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Renter's Rights

Tenant rights are, for the most part, set by state and territory law, so you should check for the specific laws that affect tenants in your state. The following is information on some fairly common tenants' rights that may or may not be applicable to your state.

Your Responsibilities

Before we talk about what the landlord is responsible for, let's take a look at your responsibilities:

  • Keep the apartment clean.
  • Put out garbage in proper containers.
  • Use electrical and plumbing fixtures properly.
  • Follow local housing, health and safety rules.
  • Do not damage the landlord's property or disturb neighbours.
  • Make sure guests do not destroy the landlord's property or disturb other residents.
  • Use appliances with care.
  • Notify the landlord when repairs are needed.

Landlord's Responsibilities

Renting is a two-way street. Since you are required to keep up your end of the bargain, the landlord has certain responsibilities, as well:

  • Obey all health and safety laws and regulations.
  • Make all repairs needed to maintain the property in good condition.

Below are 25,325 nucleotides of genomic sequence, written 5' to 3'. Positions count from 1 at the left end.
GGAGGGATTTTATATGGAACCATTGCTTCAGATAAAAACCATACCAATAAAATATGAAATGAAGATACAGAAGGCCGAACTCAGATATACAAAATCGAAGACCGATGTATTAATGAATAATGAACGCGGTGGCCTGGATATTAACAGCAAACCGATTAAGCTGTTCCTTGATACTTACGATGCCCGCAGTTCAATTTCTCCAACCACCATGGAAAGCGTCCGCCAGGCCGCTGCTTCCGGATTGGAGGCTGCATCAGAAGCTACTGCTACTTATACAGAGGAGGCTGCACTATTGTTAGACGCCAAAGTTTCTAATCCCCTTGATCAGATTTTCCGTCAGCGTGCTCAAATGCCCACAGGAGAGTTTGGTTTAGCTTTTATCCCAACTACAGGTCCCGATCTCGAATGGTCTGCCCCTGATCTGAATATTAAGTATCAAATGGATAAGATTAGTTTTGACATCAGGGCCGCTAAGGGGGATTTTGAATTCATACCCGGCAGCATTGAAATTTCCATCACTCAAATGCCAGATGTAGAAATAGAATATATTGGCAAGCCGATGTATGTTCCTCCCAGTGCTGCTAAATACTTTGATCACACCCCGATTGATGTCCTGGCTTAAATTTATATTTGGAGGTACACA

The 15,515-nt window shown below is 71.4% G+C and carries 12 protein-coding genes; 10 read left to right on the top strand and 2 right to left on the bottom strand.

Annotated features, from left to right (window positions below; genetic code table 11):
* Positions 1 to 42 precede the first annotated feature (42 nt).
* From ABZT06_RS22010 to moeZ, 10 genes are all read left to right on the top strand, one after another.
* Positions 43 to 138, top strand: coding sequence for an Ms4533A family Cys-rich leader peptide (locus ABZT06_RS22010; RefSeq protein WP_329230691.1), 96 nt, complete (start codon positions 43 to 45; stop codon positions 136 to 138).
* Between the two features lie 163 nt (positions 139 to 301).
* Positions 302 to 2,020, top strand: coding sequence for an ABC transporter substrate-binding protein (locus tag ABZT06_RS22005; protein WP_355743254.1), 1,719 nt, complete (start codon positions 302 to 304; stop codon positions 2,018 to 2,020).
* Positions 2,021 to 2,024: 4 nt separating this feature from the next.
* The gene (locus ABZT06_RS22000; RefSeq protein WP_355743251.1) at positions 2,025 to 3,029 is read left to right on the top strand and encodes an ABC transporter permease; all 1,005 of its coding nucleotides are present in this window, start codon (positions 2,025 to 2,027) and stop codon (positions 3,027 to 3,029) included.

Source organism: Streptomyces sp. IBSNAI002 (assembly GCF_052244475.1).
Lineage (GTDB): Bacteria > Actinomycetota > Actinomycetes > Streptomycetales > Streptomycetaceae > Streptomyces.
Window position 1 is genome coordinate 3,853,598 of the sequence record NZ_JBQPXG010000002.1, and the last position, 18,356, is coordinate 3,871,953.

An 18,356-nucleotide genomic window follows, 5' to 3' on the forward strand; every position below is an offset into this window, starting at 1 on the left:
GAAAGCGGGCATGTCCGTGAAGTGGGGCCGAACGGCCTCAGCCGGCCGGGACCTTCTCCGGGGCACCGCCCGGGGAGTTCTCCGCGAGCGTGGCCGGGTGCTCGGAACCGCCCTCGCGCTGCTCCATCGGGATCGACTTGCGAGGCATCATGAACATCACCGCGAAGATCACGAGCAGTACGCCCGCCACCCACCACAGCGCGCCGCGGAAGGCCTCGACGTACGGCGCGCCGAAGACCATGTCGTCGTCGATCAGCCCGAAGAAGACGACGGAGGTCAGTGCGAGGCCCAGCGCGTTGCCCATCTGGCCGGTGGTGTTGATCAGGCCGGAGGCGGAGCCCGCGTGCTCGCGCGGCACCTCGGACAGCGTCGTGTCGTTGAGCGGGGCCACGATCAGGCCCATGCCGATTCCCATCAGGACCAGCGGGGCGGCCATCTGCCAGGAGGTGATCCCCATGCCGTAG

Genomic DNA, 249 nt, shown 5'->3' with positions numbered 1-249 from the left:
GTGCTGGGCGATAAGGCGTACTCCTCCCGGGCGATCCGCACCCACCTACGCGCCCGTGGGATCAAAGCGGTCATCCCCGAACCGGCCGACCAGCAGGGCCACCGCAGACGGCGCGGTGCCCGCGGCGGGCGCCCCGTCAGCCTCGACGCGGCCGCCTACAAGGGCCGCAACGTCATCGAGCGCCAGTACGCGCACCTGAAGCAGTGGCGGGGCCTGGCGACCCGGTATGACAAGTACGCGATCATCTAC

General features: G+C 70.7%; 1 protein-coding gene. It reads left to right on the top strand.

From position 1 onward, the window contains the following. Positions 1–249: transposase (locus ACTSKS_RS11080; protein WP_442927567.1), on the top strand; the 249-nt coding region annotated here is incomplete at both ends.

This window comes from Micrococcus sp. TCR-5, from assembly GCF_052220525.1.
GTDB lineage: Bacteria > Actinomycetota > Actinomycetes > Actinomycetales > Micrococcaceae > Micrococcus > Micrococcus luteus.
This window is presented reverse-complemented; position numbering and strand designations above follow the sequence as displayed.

• Keep all common areas safe, clean and in good repair.
  • Maintain all electrical, plumbing, heating and air conditioning fixtures and applications that the landlord provides or is required to provide.
  • Provide and maintain garbage bins.
  • Supply running and hot water.
  • Give notice to a tenant before trying to enter his or her apartment and enter only at reasonable times unless there is an emergency.
  • Do not abuse the right to enter.

Prohibited Actions

There are certain actions your landlord is not allowed to take, no matter what the situation. A landlord cannot shut off utilities, take anything that belongs to a tenant, change the locks or otherwise lock a tenant out of his or her apartment to force the tenant to pay rent or leave the apartment. A landlord also cannot raise the rent or threaten to evict a tenant for taking legal action against the landlord. A landlord is not permitted to abuse the right to enter the apartment, meaning that the landlord is not allowed to harass a tenant with repeated visits.